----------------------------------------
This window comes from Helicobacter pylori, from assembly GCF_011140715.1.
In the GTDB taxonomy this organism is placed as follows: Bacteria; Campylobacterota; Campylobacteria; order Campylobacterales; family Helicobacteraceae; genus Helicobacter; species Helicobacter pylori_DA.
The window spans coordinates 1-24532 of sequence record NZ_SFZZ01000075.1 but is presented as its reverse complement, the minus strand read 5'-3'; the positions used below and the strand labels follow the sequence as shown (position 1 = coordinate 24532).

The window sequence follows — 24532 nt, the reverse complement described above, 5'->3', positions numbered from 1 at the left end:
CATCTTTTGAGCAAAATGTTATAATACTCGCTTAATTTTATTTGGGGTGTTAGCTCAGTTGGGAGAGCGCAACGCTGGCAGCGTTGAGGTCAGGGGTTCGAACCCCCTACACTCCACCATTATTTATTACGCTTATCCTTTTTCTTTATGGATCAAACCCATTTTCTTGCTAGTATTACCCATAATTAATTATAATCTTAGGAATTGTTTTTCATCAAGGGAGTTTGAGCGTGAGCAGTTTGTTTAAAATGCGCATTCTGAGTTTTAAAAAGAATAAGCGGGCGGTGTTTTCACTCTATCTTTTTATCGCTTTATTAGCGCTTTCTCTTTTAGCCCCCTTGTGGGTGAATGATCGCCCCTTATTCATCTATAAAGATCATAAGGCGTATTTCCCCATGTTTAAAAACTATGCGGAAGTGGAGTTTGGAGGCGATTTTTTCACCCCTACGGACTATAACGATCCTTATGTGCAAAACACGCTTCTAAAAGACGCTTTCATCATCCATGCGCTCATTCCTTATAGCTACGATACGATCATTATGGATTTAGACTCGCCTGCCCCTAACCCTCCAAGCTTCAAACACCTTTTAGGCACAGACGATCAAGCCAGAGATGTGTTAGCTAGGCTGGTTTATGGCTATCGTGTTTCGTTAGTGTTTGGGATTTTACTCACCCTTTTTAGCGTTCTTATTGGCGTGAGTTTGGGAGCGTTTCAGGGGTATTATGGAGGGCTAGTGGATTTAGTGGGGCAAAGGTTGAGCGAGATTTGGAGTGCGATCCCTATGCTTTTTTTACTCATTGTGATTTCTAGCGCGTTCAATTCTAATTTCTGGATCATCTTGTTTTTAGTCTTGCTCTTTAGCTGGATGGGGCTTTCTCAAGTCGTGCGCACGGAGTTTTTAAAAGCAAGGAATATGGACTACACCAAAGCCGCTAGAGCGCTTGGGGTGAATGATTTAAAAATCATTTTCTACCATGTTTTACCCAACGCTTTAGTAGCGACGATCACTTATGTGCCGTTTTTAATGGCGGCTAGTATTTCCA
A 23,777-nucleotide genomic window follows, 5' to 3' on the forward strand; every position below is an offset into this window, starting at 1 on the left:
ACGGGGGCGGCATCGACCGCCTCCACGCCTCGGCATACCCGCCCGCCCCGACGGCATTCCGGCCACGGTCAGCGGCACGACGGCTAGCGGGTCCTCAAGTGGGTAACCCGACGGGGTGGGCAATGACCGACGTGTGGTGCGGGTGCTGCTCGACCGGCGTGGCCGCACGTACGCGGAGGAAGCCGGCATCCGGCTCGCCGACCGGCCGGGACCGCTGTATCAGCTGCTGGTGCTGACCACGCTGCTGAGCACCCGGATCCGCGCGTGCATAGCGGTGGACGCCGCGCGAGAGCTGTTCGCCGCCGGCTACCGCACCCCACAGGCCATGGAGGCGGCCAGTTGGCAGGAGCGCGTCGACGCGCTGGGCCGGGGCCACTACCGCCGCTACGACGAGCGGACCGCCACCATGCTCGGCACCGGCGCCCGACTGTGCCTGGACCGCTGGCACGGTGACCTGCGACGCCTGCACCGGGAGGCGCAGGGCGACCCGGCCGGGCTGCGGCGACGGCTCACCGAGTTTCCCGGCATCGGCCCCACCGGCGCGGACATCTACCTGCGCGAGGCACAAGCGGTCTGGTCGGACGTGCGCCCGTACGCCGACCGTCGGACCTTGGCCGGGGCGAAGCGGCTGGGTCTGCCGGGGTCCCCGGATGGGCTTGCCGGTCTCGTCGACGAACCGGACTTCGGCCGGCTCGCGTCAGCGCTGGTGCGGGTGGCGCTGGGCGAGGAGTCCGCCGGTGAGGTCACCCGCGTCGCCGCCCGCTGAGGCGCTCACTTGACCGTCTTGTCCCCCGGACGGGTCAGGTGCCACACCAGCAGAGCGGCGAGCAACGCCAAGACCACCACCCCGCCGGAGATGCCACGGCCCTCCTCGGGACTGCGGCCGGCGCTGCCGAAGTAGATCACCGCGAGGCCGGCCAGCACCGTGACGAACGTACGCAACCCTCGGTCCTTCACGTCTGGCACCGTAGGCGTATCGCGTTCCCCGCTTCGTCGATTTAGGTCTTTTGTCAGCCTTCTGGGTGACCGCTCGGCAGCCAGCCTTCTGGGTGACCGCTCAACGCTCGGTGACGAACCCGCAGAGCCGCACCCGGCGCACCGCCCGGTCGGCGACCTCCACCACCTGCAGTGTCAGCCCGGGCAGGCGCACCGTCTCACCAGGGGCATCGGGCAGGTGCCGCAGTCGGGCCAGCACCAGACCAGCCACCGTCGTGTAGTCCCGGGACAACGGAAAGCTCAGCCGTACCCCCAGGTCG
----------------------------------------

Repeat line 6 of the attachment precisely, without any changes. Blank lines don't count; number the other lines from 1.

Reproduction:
A 23,777-nucleotide genomic window follows, 5' to 3' on the forward strand; every position below is an offset into this window, starting at 1 on the left: